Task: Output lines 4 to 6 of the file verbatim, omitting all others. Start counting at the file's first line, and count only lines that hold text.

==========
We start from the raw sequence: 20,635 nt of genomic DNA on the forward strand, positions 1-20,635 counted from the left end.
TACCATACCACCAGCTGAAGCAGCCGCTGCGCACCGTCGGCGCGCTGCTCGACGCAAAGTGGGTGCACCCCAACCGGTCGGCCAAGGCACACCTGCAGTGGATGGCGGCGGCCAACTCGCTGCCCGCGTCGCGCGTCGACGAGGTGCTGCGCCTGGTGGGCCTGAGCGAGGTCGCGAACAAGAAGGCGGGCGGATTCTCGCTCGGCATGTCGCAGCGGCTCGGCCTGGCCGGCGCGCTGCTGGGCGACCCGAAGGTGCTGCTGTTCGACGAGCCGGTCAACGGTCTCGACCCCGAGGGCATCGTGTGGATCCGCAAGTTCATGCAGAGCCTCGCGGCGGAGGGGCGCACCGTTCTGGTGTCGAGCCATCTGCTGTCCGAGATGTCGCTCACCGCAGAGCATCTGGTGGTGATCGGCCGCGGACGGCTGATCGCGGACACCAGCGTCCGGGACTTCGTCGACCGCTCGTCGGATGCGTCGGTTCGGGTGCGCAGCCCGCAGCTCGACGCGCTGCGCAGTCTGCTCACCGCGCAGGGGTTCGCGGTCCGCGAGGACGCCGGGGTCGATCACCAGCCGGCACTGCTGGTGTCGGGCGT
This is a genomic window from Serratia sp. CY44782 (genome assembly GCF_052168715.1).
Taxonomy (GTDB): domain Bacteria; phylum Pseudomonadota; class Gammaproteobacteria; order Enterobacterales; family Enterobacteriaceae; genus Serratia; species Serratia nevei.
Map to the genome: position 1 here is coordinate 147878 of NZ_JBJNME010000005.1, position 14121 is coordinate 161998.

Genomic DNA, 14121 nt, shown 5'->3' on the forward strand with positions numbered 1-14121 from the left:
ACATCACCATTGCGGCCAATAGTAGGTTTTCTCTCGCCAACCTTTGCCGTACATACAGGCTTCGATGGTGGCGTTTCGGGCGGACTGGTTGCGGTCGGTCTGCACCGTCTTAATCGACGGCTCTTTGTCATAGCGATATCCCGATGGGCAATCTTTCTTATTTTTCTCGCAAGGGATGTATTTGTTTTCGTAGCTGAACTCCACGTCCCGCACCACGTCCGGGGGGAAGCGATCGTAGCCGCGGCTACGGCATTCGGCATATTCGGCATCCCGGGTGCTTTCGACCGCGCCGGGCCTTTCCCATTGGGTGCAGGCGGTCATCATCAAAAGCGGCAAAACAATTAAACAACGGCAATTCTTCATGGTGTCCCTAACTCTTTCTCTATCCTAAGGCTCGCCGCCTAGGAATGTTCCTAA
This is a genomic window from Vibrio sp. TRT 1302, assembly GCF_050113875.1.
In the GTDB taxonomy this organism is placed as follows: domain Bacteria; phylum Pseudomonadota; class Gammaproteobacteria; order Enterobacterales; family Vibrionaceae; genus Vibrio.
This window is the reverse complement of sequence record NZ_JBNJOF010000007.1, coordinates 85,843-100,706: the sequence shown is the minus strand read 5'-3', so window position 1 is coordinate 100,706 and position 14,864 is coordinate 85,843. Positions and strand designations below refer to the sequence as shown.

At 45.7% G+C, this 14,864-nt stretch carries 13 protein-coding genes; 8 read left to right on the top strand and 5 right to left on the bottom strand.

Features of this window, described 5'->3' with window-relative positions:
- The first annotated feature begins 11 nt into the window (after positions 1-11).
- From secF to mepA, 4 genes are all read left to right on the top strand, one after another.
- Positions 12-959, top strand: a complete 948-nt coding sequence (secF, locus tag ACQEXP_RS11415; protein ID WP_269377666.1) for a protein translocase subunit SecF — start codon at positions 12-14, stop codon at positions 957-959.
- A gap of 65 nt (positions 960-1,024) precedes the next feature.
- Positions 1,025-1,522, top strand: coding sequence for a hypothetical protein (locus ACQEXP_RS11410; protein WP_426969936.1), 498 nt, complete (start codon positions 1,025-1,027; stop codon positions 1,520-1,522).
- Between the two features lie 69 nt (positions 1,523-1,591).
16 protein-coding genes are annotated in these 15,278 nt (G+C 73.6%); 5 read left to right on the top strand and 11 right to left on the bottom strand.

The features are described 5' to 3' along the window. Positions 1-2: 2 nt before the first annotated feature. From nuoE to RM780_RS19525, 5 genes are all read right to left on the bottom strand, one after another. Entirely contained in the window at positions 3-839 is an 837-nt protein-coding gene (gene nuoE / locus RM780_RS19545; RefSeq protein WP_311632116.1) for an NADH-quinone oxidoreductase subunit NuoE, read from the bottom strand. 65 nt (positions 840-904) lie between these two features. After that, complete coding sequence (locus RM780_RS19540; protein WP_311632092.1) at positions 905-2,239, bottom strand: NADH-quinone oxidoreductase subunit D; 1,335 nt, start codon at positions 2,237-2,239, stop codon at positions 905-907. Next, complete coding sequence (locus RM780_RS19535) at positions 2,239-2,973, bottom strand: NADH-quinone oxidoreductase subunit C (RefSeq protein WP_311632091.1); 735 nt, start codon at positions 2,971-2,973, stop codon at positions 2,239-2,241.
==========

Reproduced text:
Taxonomy (GTDB): domain Bacteria; phylum Pseudomonadota; class Gammaproteobacteria; order Enterobacterales; family Enterobacteriaceae; genus Serratia; species Serratia nevei.
Map to the genome: position 1 here is coordinate 147878 of NZ_JBJNME010000005.1, position 14121 is coordinate 161998.

Genomic DNA, 14121 nt, shown 5'->3' on the forward strand with positions numbered 1-14121 from the left: